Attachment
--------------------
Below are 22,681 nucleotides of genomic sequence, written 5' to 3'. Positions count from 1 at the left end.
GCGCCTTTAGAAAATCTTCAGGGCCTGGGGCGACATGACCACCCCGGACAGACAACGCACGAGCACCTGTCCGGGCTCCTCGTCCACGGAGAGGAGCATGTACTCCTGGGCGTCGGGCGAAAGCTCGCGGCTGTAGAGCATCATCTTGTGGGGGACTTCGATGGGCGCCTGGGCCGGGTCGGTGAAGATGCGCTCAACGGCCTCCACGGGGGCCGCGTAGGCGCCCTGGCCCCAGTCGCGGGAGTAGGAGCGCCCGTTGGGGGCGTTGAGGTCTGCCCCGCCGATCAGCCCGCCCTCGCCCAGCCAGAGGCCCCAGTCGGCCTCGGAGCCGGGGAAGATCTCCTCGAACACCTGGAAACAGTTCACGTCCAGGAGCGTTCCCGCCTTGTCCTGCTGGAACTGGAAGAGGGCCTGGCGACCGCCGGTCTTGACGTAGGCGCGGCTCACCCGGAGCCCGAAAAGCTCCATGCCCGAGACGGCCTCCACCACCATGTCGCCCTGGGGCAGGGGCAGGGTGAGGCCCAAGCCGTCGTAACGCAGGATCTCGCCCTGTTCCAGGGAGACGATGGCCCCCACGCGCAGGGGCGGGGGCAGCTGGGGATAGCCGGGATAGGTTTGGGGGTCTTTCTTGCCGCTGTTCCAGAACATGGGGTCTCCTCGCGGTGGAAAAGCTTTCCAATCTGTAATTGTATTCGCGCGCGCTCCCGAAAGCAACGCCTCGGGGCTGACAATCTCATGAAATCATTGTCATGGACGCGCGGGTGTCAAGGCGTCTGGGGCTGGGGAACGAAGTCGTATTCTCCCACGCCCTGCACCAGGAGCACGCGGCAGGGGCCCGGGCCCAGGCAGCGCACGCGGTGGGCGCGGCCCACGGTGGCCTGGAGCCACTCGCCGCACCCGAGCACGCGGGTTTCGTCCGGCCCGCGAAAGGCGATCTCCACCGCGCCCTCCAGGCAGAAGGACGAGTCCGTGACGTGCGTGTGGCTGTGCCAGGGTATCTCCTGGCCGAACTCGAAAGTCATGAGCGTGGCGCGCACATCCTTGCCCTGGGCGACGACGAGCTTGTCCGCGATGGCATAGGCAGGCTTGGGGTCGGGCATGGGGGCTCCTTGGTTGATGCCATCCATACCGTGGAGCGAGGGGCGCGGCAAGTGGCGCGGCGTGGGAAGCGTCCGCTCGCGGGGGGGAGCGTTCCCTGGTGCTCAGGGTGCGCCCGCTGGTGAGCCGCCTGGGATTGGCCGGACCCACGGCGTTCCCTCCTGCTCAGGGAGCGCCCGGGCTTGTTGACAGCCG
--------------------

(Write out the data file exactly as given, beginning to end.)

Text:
Below are 22,681 nucleotides of genomic sequence, written 5' to 3'. Positions count from 1 at the left end.
GCGCCTTTAGAAAATCTTCAGGGCCTGGGGCGACATGACCACCCCGGACAGACAACGCACGAGCACCTGTCCGGGCTCCTCGTCCACGGAGAGGAGCATGTACTCCTGGGCGTCGGGCGAAAGCTCGCGGCTGTAGAGCATCATCTTGTGGGGGACTTCGATGGGCGCCTGGGCCGGGTCGGTGAAGATGCGCTCAACGGCCTCCACGGGGGCCGCGTAGGCGCCCTGGCCCCAGTCGCGGGAGTAGGAGCGCCCGTTGGGGGCGTTGAGGTCTGCCCCGCCGATCAGCCCGCCCTCGCCCAGCCAGAGGCCCCAGTCGGCCTCGGAGCCGGGGAAGATCTCCTCGAACACCTGGAAACAGTTCACGTCCAGGAGCGTTCCCGCCTTGTCCTGCTGGAACTGGAAGAGGGCCTGGCGACCGCCGGTCTTGACGTAGGCGCGGCTCACCCGGAGCCCGAAAAGCTCCATGCCCGAGACGGCCTCCACCACCATGTCGCCCTGGGGCAGGGGCAGGGTGAGGCCCAAGCCGTCGTAACGCAGGATCTCGCCCTGTTCCAGGGAGACGATGGCCCCCACGCGCAGGGGCGGGGGCAGCTGGGGATAGCCGGGATAGGTTTGGGGGTCTTTCTTGCCGCTGTTCCAGAACATGGGGTCTCCTCGCGGTGGAAAAGCTTTCCAATCTGTAATTGTATTCGCGCGCGCTCCCGAAAGCAACGCCTCGGGGCTGACAATCTCATGAAATCATTGTCATGGACGCGCGGGTGTCAAGGCGTCTGGGGCTGGGGAACGAAGTCGTATTCTCCCACGCCCTGCACCAGGAGCACGCGGCAGGGGCCCGGGCCCAGGCAGCGCACGCGGTGGGCGCGGCCCACGGTGGCCTGGAGCCACTCGCCGCACCCGAGCACGCGGGTTTCGTCCGGCCCGCGAAAGGCGATCTCCACCGCGCCCTCCAGGCAGAAGGACGAGTCCGTGACGTGCGTGTGGCTGTGCCAGGGTATCTCCTGGCCGAACTCGAAAGTCATGAGCGTGGCGCGCACATCCTTGCCCTGGGCGACGACGAGCTTGTCCGCGATGGCATAGGCAGGCTTGGGGTCGGGCATGGGGGCTCCTTGGTTGATGCCATCCATACCGTGGAGCGAGGGGCGCGGCAAGTGGCGCGGCGTGGGAAGCGTCCGCTCGCGGGGGGGAGCGTTCCCTGGTGCTCAGGGTGCGCCCGCTGGTGAGCCGCCTGGGATTGGCCGGACCCACGGCGTTCCCTCCTGCTCAGGGAGCGCCCGGGCTTGTTGACAGCCG